« Last Edit: November 27, 2018, 02:43:43 AM by The Gem Cutter »
The Gem Cutter
"Each time, there is the same problem: do I dare? And then if you do dare, the dangers are there, and the help also, and the fulfillment or the fiasco. There's always the possibility of a fiasco. But there's also the possibility of bliss." - Joseph Campbell

Offline Skip

Re: Sublime words in writing
« Reply #8 on: November 27, 2018, 05:00:38 AM »
People don't always need to look up a big word. Take "discombobulate" as an example. The root is "bobulate" which is obviously an admonishment to Bob that he is late.

Combobulate means much the same, but with "com[e]" as an intensifier. Come, Bob, you late.

"Dis" can have a variety of meaning. Opposite of "dat" is one. A slang version of "disrespect." But here we have the older meaning, where as a prefix it flips the meaning of the word. So, Bob isn't late at all, or won't be if he would only go. Bob naturally represents all of humanity, so "to discombobulate" means to urge someone to go. It may be rather an ornate word, but it's really quite compact.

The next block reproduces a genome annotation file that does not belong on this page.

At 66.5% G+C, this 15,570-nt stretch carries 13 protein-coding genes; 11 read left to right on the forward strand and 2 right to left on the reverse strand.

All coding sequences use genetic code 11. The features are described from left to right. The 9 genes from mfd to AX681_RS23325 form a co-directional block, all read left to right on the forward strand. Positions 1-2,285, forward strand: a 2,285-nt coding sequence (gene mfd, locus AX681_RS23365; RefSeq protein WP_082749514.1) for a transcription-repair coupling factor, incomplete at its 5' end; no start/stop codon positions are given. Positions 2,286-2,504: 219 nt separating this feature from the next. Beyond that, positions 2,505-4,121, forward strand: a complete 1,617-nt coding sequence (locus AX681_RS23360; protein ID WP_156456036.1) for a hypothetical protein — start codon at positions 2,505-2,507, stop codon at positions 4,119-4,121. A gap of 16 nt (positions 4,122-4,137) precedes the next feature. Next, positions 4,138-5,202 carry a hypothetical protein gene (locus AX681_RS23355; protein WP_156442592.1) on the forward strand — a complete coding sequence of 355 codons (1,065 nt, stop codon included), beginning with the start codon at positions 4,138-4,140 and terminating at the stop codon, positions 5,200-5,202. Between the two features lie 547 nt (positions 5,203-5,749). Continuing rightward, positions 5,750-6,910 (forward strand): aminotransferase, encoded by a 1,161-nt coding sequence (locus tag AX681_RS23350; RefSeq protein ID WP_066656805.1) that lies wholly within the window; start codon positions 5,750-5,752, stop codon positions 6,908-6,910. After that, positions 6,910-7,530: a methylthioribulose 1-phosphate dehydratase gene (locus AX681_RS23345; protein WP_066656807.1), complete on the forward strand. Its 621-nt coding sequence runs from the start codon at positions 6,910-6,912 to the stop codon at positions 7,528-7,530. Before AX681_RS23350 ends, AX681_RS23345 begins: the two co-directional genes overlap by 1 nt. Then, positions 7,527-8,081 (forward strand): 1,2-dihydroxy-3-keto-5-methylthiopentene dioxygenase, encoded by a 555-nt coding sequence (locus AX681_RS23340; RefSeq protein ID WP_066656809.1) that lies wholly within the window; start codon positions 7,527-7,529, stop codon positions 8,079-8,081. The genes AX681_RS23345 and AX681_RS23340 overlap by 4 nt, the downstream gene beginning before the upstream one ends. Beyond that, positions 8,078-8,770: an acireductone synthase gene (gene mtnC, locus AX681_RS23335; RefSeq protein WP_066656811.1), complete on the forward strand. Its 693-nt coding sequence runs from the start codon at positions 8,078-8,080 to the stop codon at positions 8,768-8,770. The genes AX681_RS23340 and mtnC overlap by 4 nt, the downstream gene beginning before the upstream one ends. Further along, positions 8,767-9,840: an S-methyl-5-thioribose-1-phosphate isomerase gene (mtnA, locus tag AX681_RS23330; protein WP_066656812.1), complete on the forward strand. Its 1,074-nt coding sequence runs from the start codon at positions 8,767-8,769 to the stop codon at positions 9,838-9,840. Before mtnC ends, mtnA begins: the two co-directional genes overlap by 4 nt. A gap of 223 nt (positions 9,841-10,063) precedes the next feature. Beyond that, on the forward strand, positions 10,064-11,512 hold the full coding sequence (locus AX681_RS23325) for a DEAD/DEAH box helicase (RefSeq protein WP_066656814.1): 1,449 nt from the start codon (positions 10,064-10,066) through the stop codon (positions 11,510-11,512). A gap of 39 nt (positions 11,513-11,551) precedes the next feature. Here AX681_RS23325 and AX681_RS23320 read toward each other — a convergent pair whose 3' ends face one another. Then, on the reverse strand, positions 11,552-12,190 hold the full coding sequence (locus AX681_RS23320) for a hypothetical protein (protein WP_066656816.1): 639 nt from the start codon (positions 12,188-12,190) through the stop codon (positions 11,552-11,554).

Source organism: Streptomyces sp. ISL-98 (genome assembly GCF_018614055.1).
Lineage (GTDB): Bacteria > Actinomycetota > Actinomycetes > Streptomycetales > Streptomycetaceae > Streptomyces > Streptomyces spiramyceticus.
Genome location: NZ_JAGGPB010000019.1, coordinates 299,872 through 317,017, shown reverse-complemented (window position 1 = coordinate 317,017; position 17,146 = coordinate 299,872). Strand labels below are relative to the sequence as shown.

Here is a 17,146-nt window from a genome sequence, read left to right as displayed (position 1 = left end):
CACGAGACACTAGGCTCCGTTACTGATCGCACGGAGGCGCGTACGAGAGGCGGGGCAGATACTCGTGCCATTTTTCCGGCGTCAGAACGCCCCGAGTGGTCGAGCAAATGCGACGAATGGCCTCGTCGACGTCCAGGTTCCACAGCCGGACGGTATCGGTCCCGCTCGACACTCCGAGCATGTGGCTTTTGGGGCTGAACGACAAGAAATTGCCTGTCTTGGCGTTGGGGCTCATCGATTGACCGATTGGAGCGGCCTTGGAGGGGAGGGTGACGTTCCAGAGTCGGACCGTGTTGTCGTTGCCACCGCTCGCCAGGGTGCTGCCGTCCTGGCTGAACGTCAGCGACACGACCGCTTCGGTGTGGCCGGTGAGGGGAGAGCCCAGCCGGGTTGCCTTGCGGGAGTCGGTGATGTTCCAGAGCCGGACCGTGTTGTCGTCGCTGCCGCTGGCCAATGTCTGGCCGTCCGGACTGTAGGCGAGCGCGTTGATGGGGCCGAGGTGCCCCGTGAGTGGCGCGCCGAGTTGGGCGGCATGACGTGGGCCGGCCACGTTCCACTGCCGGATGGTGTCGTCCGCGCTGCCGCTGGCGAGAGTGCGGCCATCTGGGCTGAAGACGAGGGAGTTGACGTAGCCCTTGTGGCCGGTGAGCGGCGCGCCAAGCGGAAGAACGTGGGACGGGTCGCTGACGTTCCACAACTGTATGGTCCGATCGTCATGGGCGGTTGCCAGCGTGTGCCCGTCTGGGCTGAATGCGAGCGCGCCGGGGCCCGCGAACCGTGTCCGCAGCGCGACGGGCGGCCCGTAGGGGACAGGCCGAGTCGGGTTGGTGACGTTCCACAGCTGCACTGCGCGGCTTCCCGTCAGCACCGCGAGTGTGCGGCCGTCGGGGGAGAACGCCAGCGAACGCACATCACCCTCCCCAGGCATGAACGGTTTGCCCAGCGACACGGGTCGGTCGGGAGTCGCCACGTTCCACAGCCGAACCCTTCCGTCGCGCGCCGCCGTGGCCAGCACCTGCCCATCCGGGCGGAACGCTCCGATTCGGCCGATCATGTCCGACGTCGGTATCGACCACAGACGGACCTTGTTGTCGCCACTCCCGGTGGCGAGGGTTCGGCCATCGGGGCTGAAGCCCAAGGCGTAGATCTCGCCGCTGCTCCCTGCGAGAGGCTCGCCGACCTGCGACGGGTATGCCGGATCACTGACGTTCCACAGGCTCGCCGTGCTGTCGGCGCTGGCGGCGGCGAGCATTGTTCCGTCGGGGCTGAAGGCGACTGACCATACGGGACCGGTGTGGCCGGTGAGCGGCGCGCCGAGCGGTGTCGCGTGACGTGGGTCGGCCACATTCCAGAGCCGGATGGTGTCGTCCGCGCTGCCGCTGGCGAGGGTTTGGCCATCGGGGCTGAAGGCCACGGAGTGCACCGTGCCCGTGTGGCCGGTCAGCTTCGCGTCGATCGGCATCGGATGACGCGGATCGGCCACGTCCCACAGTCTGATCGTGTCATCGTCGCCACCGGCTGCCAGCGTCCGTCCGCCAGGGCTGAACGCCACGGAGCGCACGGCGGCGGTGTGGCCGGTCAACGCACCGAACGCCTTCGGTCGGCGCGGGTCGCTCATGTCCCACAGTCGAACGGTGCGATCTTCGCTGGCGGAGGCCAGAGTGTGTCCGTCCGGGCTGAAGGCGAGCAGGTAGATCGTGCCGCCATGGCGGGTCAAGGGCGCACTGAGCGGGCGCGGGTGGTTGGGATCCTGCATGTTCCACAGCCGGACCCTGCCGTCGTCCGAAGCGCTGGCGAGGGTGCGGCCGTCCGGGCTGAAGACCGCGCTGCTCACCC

See? Easy!

Offline ArhiX

Re: Sublime words in writing
« Reply #9 on: December 05, 2018, 07:26:53 PM »
Thank you all for you answers.

Sorry it took my like a week to answer.  :-[

I asked same question in several places and then analised results of answers that I got. And do you know what is interesting? I am a part of two small writing groups of like 10 and 8 people and most of them never even heard of the word desolation and ascendency! And also were much more critical to my idea.

At first I was surprised. How people, that I know that are reading and writing more than me are not familiar to this style... So to speak - people from my writing group are all from the same country as me.

And when I thought about it deeper, my native language is really... Simple. We don't have many extraordinary words or words that describe states and emotions like in english. My language is as plain and simple as a road. I can recall more "sublime" words in english than in my native tongue.  :P

And it is nothing to be proud of.
"The world is full of stories, and from time to time, they permit themselves to be told."